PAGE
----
Tony Benn “too often enjoyed prin­ciple at the expense of power”. Photo: Hulton Archive/Getty Images
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Leader: Benn, Blair and a middle way between principle and power

The Labour Party may yet have an opportunity to achieve the right balance between the two Tonys.

If the modern Labour Party has sometimes been accused of being enslaved to public opinion and the focus group, the death of Tony Benn was a reminder of when it blithely disregarded them. After the party’s defeat under the leadership of Michael Foot in the 1983 general election – Labour’s worst since the establishment of universal suffrage and a defeat that opened the way for a long period of Thatcherite hegemony – Mr Benn proudly declared: “For the first time since 1945, a party with an openly socialist policy has received the support of over eight and a half million people. This is a remarkable development.” That Margaret Thatcher’s Conservatives received the support of nearly 13 million was of less significance.

Mr Benn was one of the few living politicians who merited the epithet “inspirational”. His conviction and eloquence were rightly praised in the days following his death at the age of 88. But the uncomfortable truth is that he achieved remarkably little as a practical politician and his intransigence contributed to the split in the Labour Party. None of the signature policies he advocated – mass nationalisation, unilateral nuclear disarmament, withdrawal from the Common Market – was implemented. He left a significant constitutional legacy in the form of the right for hereditary peers to renounce their titles (see his 1961 article on page 34) and the first national referendum (on the EEC in 1975) but for a man of his status and ambition this was of little consolation.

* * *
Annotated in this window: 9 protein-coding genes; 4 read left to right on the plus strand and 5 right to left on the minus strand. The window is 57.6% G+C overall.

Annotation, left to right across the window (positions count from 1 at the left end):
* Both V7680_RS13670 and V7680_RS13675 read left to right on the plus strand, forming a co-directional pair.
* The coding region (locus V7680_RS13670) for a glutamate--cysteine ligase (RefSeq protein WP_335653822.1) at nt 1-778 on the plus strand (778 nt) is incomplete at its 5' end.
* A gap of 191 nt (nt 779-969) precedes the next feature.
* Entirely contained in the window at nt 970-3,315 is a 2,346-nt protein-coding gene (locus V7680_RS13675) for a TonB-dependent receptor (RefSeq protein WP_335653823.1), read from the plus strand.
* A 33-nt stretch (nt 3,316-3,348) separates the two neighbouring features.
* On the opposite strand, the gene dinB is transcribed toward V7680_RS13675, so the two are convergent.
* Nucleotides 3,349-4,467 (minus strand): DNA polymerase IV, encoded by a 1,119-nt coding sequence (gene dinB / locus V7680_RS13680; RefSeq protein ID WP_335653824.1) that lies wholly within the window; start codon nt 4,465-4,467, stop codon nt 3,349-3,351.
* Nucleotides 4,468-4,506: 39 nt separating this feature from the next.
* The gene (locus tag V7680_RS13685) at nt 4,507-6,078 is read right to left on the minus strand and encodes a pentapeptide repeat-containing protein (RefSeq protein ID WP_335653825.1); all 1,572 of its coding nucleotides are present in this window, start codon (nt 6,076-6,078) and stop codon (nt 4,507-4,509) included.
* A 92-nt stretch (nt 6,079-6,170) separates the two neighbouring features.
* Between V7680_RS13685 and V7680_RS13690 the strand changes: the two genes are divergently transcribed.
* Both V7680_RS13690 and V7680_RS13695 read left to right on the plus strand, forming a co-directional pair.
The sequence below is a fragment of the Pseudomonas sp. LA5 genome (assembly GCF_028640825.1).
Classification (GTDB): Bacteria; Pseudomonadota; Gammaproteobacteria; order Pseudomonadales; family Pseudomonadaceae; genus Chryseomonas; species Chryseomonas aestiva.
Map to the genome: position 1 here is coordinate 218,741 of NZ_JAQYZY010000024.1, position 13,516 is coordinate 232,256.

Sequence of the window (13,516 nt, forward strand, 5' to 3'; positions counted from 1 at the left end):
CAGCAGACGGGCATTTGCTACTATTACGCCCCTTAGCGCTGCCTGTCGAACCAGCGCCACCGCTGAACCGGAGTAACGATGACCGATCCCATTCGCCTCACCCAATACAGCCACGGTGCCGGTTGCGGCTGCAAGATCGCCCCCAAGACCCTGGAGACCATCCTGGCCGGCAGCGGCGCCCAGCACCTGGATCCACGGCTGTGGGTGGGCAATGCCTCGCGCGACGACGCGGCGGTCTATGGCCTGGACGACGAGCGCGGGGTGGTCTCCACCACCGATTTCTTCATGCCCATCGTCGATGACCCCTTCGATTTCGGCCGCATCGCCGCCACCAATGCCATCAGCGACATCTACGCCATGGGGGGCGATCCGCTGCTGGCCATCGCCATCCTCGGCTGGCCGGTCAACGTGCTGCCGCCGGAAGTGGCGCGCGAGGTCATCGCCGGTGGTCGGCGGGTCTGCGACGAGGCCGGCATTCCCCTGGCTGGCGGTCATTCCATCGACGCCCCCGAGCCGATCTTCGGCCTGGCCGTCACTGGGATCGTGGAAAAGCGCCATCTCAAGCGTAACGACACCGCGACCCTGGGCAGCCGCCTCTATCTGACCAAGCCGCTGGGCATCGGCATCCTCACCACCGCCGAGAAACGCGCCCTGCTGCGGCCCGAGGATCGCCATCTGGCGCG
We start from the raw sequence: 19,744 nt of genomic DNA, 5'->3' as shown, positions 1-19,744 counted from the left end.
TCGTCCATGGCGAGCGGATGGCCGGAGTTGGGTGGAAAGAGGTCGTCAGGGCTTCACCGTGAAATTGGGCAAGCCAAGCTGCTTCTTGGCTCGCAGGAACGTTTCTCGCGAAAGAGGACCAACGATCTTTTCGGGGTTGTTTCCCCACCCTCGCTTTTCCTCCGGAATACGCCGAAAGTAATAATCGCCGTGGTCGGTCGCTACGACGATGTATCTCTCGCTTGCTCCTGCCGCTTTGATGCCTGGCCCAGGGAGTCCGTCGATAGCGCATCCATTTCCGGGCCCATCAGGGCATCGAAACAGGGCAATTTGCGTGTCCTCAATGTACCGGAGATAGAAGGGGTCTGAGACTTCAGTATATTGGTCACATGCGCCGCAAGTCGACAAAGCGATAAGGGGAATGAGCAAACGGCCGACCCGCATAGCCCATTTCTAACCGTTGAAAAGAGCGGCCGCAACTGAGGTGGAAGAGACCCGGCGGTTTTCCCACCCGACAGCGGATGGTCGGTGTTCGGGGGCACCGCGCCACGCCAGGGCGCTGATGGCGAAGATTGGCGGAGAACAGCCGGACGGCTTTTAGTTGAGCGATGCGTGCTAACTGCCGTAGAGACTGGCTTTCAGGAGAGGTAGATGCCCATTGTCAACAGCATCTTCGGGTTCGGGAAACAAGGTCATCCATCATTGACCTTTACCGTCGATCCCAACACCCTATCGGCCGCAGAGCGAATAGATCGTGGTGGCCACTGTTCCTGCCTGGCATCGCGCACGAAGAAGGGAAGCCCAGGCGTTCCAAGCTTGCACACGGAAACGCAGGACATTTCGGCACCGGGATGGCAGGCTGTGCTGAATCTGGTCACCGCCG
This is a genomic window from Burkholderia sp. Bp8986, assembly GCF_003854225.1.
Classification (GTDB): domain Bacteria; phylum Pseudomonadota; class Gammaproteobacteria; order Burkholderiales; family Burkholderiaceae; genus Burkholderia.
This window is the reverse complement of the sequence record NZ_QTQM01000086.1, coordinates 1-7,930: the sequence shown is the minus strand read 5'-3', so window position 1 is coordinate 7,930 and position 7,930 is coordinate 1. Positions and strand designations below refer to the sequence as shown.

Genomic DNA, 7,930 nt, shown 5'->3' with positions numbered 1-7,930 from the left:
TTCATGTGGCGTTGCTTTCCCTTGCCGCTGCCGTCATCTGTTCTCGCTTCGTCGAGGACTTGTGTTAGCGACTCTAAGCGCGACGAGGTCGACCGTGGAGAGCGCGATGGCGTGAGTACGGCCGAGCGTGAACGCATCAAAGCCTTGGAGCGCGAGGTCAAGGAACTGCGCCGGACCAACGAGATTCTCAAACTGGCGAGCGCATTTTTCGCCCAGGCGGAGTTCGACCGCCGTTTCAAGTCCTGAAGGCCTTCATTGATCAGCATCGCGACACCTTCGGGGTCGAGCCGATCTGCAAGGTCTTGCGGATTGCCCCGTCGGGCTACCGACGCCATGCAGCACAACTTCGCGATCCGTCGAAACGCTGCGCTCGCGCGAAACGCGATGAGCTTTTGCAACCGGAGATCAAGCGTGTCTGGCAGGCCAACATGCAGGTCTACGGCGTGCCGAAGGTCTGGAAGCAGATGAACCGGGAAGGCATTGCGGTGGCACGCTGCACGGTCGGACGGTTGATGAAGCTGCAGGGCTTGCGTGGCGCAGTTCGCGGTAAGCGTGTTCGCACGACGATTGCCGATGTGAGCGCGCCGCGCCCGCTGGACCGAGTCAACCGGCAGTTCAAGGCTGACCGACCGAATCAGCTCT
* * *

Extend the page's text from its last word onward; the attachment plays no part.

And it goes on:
The stance adopted by Mr Benn and his ideological devotees of “no compromise with the electorate” was one of the main causes of Labour’s long electoral exile in the 1980s and early 1990s. It was not until 1997 and the formation of Tony Blair’s New Labour government that many of the policies long championed by the centre left – the minimum wage, devolution, greater investment in health and education, school reform and peace in Northern Ireland – could be achieved.